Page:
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Australia’s mining industry must seek innovative process and cost reductions to overcome industry challenges next year.
This is according to Deloitte research, which highlighted several problems resources businesses may face in 2014, such as decreased productivity, supply/demand imbalances and low commodity prices.
The study may also encourage companies to invest in mining training, with a dearth of skills predicted to worsen as it creeps deeper into executive suites.
Deloitte said miners must embrace change in order to lay the foundation of future business growth, while preparing for rising costs.
National mining leaders at the company Nicki Ivory and Reuben Saayman said businesses must tackle three main areas: sustainable cost practices and productivity, capital management, and innovation.
Ms Ivory said that the cost of operating in Australia continues to be a challenge.
“While the industry can’t change global economic trends, miners can change the way they operate.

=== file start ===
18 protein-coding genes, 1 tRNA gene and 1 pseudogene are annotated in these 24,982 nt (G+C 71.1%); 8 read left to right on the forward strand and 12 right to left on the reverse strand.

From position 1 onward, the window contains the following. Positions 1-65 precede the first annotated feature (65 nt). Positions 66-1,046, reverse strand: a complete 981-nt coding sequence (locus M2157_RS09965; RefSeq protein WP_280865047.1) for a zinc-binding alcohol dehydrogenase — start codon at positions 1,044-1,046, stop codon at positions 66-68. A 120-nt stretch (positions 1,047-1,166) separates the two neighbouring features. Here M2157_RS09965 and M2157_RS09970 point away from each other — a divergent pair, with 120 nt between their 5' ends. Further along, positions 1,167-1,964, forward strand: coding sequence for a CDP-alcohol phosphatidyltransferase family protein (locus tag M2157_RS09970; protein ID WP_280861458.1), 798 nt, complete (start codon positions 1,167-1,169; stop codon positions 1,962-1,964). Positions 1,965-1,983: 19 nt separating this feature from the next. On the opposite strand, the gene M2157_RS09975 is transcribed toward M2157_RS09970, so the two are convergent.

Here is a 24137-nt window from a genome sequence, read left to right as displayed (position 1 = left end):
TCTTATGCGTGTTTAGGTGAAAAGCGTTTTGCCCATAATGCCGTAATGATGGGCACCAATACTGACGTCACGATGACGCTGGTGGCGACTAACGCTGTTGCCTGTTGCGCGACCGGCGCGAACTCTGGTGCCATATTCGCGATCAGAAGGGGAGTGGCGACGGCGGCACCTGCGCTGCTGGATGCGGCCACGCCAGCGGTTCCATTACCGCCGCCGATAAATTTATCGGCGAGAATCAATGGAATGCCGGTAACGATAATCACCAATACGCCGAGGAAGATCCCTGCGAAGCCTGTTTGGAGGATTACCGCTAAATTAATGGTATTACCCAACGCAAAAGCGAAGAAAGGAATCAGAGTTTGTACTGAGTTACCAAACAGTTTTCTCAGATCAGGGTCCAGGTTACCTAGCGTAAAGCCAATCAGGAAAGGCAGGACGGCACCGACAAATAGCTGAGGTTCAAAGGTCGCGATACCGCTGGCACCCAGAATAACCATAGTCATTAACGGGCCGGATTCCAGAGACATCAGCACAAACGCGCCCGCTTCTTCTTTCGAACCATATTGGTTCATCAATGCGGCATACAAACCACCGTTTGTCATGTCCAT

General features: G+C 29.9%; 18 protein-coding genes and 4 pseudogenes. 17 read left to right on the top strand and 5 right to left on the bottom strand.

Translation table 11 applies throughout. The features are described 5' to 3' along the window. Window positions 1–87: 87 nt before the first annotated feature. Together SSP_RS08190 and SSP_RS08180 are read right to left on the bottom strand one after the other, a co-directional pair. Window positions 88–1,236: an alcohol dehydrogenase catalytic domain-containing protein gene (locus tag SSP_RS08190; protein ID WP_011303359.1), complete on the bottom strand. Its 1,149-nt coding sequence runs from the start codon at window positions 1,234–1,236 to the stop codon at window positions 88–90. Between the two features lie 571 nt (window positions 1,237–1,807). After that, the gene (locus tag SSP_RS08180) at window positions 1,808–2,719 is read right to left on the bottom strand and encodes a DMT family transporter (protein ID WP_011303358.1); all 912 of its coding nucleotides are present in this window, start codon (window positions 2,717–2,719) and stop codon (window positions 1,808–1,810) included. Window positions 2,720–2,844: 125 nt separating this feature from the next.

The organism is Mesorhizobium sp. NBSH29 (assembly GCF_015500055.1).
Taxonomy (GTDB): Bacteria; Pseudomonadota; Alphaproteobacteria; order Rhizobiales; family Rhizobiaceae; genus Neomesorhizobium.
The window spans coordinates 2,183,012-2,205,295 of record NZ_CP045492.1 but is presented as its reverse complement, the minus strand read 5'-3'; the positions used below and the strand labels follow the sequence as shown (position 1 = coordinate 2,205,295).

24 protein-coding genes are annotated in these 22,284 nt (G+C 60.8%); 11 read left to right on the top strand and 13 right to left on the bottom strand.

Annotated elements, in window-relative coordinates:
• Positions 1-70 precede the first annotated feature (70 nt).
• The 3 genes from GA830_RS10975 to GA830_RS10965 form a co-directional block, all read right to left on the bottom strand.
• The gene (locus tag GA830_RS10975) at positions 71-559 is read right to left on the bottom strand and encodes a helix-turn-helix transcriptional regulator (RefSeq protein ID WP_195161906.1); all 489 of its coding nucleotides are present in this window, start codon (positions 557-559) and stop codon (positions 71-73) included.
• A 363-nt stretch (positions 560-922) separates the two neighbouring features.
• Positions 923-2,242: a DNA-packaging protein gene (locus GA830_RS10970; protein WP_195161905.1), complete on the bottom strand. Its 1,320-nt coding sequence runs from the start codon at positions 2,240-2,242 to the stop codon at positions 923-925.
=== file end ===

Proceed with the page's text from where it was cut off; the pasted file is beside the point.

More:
“But the thinking on costs needs to go well beyond the low hanging fruit toward developing innovative and sustainable cost management practices.”
Mr Saayman agreed, claiming that volatility and change are becoming normal for the industry.
“The short-term measures such as cost cutting, retrenchments and supply chain pressure will not be enough to deal with the paradigm shift that is required for sustainable long-term growth,” he added.
According to the expert, companies that respond to global and domestic challenges by revitalising their business model are the most likely to take advantage of opportunities existing in the market.
Ms Ivory added: “Business innovation will help deliver those sustainable savings as long as miners build innovation into their DNA.”
Deloitte’s Tracking the Trends 2014 report identified 10 areas in which mining companies are most likely to encounter problems.
· Contraction in productivity
· Market imbalances
· Finding funding
· Delays in the project pipeline
· Local community demands
· Poor government relations
· Zero-tolerance regulatory environments
· Increasing safety requirements
· A talent skills gap